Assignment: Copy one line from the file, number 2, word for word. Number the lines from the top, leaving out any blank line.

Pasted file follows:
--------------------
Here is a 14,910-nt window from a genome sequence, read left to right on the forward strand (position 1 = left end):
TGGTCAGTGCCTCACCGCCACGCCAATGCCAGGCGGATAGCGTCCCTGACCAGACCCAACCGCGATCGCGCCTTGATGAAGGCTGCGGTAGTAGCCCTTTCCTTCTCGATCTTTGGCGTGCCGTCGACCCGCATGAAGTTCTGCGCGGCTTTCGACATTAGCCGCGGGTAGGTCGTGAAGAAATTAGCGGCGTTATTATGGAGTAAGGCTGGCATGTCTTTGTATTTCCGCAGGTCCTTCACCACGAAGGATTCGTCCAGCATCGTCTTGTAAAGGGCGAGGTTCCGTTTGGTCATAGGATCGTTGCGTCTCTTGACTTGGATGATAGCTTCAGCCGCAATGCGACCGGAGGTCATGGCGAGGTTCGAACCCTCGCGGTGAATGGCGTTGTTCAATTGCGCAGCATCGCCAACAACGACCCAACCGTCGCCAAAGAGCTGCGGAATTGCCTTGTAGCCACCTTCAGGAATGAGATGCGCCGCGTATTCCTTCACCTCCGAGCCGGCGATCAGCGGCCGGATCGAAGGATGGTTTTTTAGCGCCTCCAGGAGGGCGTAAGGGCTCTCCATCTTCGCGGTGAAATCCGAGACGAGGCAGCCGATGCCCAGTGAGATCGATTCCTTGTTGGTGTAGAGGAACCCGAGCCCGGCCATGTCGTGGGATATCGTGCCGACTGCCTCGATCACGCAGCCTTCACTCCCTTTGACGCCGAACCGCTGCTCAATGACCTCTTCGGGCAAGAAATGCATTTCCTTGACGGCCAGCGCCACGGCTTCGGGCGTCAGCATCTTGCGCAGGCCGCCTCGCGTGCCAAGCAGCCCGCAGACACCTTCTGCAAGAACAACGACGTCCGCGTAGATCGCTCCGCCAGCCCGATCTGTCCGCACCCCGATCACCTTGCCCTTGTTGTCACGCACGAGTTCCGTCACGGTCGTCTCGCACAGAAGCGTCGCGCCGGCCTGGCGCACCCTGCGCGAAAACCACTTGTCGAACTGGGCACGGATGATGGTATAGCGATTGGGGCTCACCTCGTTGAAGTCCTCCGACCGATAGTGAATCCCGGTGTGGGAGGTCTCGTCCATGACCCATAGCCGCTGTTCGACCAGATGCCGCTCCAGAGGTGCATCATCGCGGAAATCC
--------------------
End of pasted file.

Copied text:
TGGTCAGTGCCTCACCGCCACGCCAATGCCAGGCGGATAGCGTCCCTGACCAGACCCAACCGCGATCGCGCCTTGATGAAGGCTGCGGTAGTAGCCCTTTCCTTCTCGATCTTTGGCGTGCCGTCGACCCGCATGAAGTTCTGCGCGGCTTTCGACATTAGCCGCGGGTAGGTCGTGAAGAAATTAGCGGCGTTATTATGGAGTAAGGCTGGCATGTCTTTGTATTTCCGCAGGTCCTTCACCACGAAGGATTCGTCCAGCATCGTCTTGTAAAGGGCGAGGTTCCGTTTGGTCATAGGATCGTTGCGTCTCTTGACTTGGATGATAGCTTCAGCCGCAATGCGACCGGAGGTCATGGCGAGGTTCGAACCCTCGCGGTGAATGGCGTTGTTCAATTGCGCAGCATCGCCAACAACGACCCAACCGTCGCCAAAGAGCTGCGGAATTGCCTTGTAGCCACCTTCAGGAATGAGATGCGCCGCGTATTCCTTCACCTCCGAGCCGGCGATCAGCGGCCGGATCGAAGGATGGTTTTTTAGCGCCTCCAGGAGGGCGTAAGGGCTCTCCATCTTCGCGGTGAAATCCGAGACGAGGCAGCCGATGCCCAGTGAGATCGATTCCTTGTTGGTGTAGAGGAACCCGAGCCCGGCCATGTCGTGGGATATCGTGCCGACTGCCTCGATCACGCAGCCTTCACTCCCTTTGACGCCGAACCGCTGCTCAATGACCTCTTCGGGCAAGAAATGCATTTCCTTGACGGCCAGCGCCACGGCTTCGGGCGTCAGCATCTTGCGCAGGCCGCCTCGCGTGCCAAGCAGCCCGCAGACACCTTCTGCAAGAACAACGACGTCCGCGTAGATCGCTCCGCCAGCCCGATCTGTCCGCACCCCGATCACCTTGCCCTTGTTGTCACGCACGAGTTCCGTCACGGTCGTCTCGCACAGAAGCGTCGCGCCGGCCTGGCGCACCCTGCGCGAAAACCACTTGTCGAACTGGGCACGGATGATGGTATAGCGATTGGGGCTCACCTCGTTGAAGTCCTCCGACCGATAGTGAATCCCGGTGTGGGAGGTCTCGTCCATGACCCATAGCCGCTGTTCGACCAGATGCCGCTCCAGAGGTGCATCATCGCGGAAATCC